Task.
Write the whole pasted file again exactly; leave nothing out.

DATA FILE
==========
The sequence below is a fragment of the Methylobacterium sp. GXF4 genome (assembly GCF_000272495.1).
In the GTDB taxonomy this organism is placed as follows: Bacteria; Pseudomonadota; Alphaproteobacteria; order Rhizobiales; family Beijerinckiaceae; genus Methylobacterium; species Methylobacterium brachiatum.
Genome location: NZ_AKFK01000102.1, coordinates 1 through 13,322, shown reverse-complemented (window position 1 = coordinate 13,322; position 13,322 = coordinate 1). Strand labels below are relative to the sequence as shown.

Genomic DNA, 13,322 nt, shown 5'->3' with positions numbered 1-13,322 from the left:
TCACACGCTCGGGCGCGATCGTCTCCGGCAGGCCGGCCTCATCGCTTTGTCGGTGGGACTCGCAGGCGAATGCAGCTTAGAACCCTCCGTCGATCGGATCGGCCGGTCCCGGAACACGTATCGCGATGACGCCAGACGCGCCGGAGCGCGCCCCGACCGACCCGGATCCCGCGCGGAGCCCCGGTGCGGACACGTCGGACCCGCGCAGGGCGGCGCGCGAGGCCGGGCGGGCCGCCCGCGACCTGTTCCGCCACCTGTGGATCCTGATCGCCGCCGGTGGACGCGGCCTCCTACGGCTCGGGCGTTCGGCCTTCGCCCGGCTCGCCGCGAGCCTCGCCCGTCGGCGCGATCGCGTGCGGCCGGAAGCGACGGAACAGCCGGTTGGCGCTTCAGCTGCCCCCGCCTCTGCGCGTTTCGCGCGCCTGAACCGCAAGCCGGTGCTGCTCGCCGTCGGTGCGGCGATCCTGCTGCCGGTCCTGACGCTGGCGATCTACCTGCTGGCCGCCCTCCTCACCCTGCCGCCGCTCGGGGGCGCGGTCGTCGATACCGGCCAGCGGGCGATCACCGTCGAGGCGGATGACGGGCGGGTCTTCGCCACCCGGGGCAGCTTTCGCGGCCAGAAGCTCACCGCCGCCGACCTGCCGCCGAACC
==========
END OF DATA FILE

The sequence below is a fragment of the Methylobacterium sp. GXF4 genome (assembly GCF_000272495.1).
In the GTDB taxonomy this organism is placed as follows: Bacteria; Pseudomonadota; Alphaproteobacteria; order Rhizobiales; family Beijerinckiaceae; genus Methylobacterium; species Methylobacterium brachiatum.
Genome location: NZ_AKFK01000102.1, coordinates 1 through 13,322, shown reverse-complemented (window position 1 = coordinate 13,322; position 13,322 = coordinate 1). Strand labels below are relative to the sequence as shown.

Genomic DNA, 13,322 nt, shown 5'->3' with positions numbered 1-13,322 from the left:
TCACACGCTCGGGCGCGATCGTCTCCGGCAGGCCGGCCTCATCGCTTTGTCGGTGGGACTCGCAGGCGAATGCAGCTTAGAACCCTCCGTCGATCGGATCGGCCGGTCCCGGAACACGTATCGCGATGACGCCAGACGCGCCGGAGCGCGCCCCGACCGACCCGGATCCCGCGCGGAGCCCCGGTGCGGACACGTCGGACCCGCGCAGGGCGGCGCGCGAGGCCGGGCGGGCCGCCCGCGACCTGTTCCGCCACCTGTGGATCCTGATCGCCGCCGGTGGACGCGGCCTCCTACGGCTCGGGCGTTCGGCCTTCGCCCGGCTCGCCGCGAGCCTCGCCCGTCGGCGCGATCGCGTGCGGCCGGAAGCGACGGAACAGCCGGTTGGCGCTTCAGCTGCCCCCGCCTCTGCGCGTTTCGCGCGCCTGAACCGCAAGCCGGTGCTGCTCGCCGTCGGTGCGGCGATCCTGCTGCCGGTCCTGACGCTGGCGATCTACCTGCTGGCCGCCCTCCTCACCCTGCCGCCGCTCGGGGGCGCGGTCGTCGATACCGGCCAGCGGGCGATCACCGTCGAGGCGGATGACGGGCGGGTCTTCGCCACCCGGGGCAGCTTTCGCGGCCAGAAGCTCACCGCCGCCGACCTGCCGCCGAACC